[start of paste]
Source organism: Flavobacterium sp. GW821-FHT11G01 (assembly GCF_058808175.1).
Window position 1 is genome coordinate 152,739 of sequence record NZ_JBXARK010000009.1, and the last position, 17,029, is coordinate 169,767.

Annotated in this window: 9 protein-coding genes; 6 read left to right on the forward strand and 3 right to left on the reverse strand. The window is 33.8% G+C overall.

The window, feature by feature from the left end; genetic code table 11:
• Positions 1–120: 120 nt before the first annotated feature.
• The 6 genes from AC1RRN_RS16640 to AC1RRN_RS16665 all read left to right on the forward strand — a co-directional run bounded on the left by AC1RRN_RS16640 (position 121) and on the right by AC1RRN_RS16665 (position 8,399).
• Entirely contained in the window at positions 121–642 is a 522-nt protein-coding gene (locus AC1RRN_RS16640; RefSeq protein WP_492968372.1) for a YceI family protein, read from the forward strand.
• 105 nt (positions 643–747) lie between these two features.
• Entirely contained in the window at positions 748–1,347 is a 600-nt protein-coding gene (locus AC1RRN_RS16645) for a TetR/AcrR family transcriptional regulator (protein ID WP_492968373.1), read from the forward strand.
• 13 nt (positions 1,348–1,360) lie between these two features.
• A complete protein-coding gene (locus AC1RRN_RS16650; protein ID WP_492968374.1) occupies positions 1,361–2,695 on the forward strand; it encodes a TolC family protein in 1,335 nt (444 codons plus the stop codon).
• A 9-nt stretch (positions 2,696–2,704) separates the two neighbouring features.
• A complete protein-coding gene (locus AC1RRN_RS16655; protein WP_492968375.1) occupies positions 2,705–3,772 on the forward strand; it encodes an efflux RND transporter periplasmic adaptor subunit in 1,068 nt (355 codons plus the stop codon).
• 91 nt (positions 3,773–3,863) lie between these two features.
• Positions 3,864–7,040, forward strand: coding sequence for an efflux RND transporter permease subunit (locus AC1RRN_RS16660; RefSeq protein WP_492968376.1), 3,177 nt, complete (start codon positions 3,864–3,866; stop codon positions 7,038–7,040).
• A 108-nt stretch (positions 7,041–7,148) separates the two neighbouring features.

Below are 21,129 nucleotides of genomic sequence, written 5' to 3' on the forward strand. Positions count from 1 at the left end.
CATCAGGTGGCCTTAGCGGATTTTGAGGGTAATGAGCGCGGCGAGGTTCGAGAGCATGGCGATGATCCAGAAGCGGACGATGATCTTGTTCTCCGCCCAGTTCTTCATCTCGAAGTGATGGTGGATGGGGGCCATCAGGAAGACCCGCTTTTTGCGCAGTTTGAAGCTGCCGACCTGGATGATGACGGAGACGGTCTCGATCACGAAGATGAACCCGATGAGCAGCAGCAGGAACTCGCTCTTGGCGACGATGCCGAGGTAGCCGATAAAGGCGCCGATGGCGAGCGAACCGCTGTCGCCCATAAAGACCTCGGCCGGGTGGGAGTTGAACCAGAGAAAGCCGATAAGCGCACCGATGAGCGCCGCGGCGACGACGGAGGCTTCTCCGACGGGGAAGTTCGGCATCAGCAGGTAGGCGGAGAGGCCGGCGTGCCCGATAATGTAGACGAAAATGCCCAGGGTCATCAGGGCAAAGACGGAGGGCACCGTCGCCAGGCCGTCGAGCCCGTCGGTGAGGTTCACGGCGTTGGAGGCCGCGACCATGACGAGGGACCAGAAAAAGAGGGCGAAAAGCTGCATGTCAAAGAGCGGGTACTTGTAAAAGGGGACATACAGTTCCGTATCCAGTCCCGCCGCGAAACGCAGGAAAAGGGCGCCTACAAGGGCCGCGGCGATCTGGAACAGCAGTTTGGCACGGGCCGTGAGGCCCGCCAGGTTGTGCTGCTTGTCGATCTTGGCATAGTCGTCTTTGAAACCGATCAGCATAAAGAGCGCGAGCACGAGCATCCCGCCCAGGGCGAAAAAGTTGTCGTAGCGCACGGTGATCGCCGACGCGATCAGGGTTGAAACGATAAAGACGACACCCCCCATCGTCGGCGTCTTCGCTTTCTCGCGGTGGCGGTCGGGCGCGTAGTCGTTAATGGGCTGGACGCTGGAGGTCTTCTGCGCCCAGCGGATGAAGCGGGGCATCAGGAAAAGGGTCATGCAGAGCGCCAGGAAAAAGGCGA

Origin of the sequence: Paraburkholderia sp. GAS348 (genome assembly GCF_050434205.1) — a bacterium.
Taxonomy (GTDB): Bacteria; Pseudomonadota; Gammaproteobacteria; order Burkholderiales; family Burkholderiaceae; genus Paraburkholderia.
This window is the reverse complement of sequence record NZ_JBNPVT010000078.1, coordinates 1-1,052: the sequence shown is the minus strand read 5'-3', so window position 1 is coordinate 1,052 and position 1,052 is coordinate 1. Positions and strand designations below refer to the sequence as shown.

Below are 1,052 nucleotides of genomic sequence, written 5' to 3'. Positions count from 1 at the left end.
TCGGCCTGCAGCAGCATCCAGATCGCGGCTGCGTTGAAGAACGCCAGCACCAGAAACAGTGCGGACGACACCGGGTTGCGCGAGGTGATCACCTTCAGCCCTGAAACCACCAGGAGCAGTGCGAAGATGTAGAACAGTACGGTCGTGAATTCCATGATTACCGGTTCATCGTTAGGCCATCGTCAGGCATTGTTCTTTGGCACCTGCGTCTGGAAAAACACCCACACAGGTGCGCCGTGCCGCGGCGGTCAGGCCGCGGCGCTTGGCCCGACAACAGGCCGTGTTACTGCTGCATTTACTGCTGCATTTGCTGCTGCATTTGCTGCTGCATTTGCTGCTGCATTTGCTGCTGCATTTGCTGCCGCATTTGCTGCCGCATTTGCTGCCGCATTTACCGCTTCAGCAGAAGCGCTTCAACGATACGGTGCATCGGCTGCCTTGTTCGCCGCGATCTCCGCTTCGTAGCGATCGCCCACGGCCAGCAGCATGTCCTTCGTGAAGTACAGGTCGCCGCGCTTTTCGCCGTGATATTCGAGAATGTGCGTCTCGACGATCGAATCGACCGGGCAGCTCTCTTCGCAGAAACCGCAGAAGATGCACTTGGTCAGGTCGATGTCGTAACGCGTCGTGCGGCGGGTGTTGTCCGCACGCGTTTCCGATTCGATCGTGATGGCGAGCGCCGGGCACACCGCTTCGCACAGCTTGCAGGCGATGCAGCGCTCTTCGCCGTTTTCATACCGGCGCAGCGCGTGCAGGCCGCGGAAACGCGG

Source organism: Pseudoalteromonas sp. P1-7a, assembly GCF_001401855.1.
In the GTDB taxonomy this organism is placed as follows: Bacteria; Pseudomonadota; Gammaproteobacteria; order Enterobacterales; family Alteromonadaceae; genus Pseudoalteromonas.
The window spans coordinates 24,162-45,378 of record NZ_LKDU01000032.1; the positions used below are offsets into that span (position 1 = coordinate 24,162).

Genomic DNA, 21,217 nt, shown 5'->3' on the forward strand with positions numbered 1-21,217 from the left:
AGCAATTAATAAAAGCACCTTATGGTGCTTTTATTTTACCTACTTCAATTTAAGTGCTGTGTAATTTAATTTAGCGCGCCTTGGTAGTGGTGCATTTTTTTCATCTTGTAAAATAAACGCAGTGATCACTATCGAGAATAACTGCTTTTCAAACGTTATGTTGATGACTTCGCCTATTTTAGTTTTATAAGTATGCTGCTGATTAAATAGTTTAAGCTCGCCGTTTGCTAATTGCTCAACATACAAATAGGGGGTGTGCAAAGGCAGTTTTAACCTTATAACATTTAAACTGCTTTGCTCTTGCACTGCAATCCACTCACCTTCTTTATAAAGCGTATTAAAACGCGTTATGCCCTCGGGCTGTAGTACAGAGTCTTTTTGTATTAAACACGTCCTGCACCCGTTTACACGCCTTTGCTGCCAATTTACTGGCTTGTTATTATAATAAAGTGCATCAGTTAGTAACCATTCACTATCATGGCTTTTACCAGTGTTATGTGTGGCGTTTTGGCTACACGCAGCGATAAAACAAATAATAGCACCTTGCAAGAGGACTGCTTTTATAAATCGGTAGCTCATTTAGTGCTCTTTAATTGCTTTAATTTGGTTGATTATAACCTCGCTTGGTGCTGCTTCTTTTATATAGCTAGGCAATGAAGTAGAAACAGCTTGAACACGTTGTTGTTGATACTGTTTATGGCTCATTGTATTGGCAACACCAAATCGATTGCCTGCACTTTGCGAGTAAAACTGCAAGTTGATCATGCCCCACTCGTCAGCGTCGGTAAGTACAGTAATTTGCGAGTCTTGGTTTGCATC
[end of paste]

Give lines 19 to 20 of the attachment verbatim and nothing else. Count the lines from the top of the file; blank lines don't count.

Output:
Origin of the sequence: Paraburkholderia sp. GAS348 (genome assembly GCF_050434205.1) — a bacterium.
Taxonomy (GTDB): Bacteria; Pseudomonadota; Gammaproteobacteria; order Burkholderiales; family Burkholderiaceae; genus Paraburkholderia.